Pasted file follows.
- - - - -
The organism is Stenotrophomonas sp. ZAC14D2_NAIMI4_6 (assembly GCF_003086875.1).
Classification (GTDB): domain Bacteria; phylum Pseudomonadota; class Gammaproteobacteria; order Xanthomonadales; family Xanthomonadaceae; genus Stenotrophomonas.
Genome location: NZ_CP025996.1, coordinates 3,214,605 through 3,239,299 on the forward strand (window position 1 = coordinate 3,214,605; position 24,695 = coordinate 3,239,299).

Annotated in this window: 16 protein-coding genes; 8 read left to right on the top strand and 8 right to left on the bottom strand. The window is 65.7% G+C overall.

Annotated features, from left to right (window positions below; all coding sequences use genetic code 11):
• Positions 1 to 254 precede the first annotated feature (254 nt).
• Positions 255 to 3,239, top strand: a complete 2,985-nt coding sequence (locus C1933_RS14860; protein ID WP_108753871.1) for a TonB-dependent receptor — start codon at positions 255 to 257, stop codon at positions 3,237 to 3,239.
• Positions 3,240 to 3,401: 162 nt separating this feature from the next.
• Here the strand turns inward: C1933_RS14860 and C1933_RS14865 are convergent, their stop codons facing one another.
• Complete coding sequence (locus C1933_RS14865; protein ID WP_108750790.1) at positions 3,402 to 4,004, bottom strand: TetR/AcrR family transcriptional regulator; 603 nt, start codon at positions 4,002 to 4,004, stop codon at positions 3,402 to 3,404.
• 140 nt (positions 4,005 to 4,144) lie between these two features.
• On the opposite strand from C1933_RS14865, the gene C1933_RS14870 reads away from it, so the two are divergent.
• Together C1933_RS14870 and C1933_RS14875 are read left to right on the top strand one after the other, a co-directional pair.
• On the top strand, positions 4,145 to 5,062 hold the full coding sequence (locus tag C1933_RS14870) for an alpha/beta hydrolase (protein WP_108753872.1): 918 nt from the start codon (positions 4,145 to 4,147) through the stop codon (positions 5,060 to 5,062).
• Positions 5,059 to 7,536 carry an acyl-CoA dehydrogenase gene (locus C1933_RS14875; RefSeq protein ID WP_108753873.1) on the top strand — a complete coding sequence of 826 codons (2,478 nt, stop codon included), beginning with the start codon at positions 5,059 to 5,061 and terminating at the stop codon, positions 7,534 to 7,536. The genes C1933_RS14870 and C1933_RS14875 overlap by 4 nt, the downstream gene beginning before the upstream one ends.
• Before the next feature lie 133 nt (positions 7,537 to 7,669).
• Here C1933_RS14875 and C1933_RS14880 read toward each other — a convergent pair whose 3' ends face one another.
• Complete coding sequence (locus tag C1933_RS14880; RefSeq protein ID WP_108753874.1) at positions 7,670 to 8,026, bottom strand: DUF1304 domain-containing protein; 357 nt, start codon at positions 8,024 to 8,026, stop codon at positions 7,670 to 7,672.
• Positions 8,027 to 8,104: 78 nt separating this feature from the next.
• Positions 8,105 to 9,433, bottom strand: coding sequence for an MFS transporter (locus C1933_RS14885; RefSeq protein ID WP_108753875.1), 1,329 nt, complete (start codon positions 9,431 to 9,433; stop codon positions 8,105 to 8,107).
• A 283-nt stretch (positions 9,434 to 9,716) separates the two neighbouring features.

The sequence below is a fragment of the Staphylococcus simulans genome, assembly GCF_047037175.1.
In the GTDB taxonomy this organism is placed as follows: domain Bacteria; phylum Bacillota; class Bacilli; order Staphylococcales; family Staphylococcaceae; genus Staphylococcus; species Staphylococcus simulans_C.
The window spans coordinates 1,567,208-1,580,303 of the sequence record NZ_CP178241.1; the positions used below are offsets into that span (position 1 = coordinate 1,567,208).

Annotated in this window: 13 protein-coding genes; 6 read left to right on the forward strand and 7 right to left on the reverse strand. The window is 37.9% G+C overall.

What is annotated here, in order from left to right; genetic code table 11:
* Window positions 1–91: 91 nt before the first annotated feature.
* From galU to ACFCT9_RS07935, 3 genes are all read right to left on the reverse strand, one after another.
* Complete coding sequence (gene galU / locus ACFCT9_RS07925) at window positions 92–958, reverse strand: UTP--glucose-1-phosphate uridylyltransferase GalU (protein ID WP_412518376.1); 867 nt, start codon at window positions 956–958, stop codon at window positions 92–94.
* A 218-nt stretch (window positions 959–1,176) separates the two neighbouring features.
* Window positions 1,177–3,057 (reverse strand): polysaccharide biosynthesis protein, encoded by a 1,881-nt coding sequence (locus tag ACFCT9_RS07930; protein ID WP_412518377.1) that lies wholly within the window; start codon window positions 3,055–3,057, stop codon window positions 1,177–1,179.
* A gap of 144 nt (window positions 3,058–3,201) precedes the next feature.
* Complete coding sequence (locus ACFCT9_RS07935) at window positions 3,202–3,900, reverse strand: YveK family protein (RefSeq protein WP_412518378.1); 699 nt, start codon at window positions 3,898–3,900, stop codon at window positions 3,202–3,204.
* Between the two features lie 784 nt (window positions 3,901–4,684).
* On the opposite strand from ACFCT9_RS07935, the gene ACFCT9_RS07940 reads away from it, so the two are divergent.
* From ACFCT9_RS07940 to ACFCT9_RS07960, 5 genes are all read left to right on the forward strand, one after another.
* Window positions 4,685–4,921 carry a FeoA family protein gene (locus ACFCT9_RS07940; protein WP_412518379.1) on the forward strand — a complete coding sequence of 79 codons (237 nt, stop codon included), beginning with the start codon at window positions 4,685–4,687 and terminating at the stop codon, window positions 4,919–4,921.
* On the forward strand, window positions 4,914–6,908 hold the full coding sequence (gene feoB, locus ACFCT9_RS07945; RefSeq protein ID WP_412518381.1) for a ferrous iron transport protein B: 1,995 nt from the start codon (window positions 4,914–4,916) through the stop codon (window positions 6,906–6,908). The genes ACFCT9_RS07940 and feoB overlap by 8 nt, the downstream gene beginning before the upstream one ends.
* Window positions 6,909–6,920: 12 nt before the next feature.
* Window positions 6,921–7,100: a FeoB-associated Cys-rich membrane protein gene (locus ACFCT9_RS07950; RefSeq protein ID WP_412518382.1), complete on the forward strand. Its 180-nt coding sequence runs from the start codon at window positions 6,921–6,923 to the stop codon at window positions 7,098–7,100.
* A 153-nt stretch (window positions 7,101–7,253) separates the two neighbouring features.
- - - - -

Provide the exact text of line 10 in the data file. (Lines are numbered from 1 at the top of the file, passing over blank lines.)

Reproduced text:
• Complete coding sequence (locus C1933_RS14865; protein ID WP_108750790.1) at positions 3,402 to 4,004, bottom strand: TetR/AcrR family transcriptional regulator; 603 nt, start codon at positions 4,002 to 4,004, stop codon at positions 3,402 to 3,404.